The three laws were stated to be from the fictional: “Handbook of Robotics, 56th Edition, 2058 A.D.” Given that it’s the 56th edition, the first may have been published in 2002 in the fictional timeline.
The three laws are:
- First Law: A robot may not injure a human being or, through inaction, allow a human being to come to harm.
- Second Law: A robot must obey the orders given by human beings, except where such orders would conflict with the First Law.
- Third Law: A robot must protect its own existence as long as such protection does not conflict with the First or Second Law.
It would be fair to say that a lot of people working in robotics know about these fictional laws, even if they haven’t read all of the Asimov stories.
These fictional robotic laws entail not harming humans, active protection, and self-preservation, unless this conflicts with the prior laws. Like tools, they’re designed for safe usage, functional performance, and durability. It’s just good product design.
Asimov’s three laws of robotics, effectively used in his and then other authors’ narratives, reflect a culture’s faith in rules of new technology. Asimov aimed to move away from the cliché of robots attacking their creators.
“Knowledge has its dangers, yes, but is the response to be a retreat from knowledge? Or is knowledge to be used as itself a barrier to the dangers it brings?” – Isaac Asimov
He felt a robot in the stories would not
“turn stupidly on his creator for no purpose but to demonstrate, for one more weary time, the crime and punishment of Faust.”
The Three Laws of Robotics are a romantic conceit of another time, and not practically workable, though it does reflect that time’s acknowledgement of the sensibility and ethics around the subject.
Are we heading to laws that govern the introduction and effects of our development of AI and Robots? When you’re a writer of fictional stories, you can agree with yourself that everyone across the world is noble and on the same page. You can write that there is a world government legislating across the globe. You can write a romantic conceit in the framing, to keep the main narrative moving.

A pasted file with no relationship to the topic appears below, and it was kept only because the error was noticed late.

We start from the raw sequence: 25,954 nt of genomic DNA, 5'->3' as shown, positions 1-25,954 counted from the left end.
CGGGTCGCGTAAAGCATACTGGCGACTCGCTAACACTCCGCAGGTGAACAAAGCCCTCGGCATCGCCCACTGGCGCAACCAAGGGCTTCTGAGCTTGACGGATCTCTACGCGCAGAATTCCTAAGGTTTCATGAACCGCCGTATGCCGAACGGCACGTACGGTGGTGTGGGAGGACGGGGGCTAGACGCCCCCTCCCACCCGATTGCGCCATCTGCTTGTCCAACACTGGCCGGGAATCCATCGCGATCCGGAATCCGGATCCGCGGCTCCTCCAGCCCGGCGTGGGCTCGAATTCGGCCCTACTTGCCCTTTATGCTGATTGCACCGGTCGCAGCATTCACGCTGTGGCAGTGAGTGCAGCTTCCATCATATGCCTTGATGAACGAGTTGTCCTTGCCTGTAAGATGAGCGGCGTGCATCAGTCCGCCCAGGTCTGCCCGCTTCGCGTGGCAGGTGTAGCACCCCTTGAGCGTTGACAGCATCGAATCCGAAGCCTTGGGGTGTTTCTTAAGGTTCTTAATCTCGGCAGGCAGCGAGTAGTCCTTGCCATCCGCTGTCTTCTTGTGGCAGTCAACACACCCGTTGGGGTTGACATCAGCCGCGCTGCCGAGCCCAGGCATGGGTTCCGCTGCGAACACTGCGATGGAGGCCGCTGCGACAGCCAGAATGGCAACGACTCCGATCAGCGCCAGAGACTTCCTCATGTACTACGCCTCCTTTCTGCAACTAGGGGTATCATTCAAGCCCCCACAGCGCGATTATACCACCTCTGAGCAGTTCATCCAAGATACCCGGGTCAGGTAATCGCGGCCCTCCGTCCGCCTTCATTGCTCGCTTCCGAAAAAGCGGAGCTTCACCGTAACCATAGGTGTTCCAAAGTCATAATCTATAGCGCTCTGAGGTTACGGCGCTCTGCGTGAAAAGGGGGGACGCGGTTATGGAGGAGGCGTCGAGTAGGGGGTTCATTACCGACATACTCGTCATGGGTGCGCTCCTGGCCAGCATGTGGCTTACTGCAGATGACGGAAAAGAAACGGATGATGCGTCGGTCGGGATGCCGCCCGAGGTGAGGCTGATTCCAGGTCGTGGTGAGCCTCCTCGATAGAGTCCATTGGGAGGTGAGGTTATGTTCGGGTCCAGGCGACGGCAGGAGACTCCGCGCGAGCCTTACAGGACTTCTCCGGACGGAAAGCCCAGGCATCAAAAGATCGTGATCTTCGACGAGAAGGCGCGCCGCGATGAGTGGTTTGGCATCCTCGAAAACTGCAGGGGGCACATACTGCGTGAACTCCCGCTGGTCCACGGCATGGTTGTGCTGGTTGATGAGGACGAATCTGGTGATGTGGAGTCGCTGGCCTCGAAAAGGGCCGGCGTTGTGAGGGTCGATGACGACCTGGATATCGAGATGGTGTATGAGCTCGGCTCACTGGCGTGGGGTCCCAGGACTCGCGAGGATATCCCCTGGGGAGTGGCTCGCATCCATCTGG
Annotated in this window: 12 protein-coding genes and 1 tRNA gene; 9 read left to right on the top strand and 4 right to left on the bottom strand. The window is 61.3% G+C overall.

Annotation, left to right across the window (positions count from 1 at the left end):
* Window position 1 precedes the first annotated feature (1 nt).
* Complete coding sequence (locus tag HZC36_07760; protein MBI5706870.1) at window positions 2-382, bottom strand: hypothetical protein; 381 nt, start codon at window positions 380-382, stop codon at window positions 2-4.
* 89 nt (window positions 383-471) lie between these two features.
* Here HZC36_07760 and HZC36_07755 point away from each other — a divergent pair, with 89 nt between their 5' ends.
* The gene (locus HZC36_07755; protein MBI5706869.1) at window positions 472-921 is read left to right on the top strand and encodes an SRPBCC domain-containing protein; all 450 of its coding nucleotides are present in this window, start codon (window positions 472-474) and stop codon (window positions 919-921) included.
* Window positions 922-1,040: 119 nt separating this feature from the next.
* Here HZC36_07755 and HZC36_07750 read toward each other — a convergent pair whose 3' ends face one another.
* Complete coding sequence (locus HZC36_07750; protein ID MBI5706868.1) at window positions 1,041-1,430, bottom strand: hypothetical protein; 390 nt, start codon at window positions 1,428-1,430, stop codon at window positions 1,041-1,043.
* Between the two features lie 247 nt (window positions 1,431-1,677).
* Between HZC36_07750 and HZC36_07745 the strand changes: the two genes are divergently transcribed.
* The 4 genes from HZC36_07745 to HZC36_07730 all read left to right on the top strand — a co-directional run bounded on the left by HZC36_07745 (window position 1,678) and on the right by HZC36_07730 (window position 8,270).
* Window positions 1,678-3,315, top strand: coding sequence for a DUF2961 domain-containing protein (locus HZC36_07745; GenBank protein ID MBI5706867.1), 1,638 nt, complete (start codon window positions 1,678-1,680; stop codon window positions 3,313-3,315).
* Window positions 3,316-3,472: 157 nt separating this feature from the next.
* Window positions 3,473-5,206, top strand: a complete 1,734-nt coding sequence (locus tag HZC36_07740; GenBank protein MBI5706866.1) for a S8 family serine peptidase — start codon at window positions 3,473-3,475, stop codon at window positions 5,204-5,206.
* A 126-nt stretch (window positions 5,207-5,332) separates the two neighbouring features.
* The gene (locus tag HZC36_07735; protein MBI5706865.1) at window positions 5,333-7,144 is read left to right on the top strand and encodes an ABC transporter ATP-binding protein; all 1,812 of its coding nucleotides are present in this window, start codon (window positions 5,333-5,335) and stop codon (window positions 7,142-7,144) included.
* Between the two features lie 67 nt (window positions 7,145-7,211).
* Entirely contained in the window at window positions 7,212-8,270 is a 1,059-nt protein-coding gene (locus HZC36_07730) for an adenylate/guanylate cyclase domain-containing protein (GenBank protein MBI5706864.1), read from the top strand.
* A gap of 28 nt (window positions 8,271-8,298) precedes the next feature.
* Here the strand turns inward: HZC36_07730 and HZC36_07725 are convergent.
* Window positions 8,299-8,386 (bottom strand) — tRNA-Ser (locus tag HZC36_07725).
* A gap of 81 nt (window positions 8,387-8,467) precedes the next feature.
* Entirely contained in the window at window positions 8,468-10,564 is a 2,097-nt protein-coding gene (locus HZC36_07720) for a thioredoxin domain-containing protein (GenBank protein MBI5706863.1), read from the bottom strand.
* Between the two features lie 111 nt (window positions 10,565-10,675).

The Internet Example
Another thing to consider is all change due to the existence and adoption of the internet and other technologies in the last 20-30 years. Those are some good examples of how it might all go down.
You could consider streaming, the gig economy, digital currency, data breaches, social media, automated checkouts, clickbait, education, general knowledge, conspiracies, online shopping and many more.
What effect have these changes had on your personal life?
Furthermore, technology also has limitations. Emotional intelligence, critical thinking, innovation, complex problem-solving, leadership, and the ability to understand nuanced human contexts are areas where humans excel. Machine responses are different from human responses and thus the term Artificial Intelligence is a terrible brand. The outcomes are not really predictable.
I think there are some fundamental things that may strengthen chances of participating in the opportunities or mitigating some of the issues caused. Experiences are going to vary widely, depending on the person and circumstance.
- Assessment: Assess your current career and employment and try and get a handle on changes that may affect that. Or, in your business try and assess the opportunities for the business or the impact on sales (positive or negative).
- Skills: From your assessment find out where skills are lacking and get them, buy them or hire them. A large period of adaptation is coming. For example, look at the current actors strike and also the job ads from Disney and Netflix regarding AI consultants.
- Career Planning: Problem solving and creativity is a niche rather than tasks that are repetitive and predictable that machines excel at. Current technologies are regurgitating things that already exist. A drum machine rather than a symphony, a cheeseburger rather than a fillet mignon. Probably a lot of businesses are going to sell the cheeseburger anyway, though I’m just suggesting competitiveness and thinking. Look for opportunities created by new industries.
- Regulations and awareness: Learn about AI ethics and the laws and regulations regarding AI and Robotics where possible and be aware of changes coming.
- Data Security: Examine and beef up your personal data security.
- Financial: Look at where your finances are at and plan for potential transitions.
It could be boiled down to how you protect your job, life, identity, truth, business and community and how to equally participate in the opportunities.
There are lots of laws of AI and robotics and also none. It’s an unfolding research project (or projects) that no one nation, company or individual is on top of.
“May you live in interesting times” is an often misquoted, supposedly Chinese curse. It was actually from the “Ripple of Hope” speech by Robert F. Kennedy, in Cape Town, South Africa on June 6, 1966. He said, “There is a Chinese curse which says ‘May he live in interesting times.’ Like it or not we live in interesting times.”
The insult part, is that living in interesting times essentially means trouble and hardship. Sure there are opportunities, though the gold rush is already happening and it’s happening to you.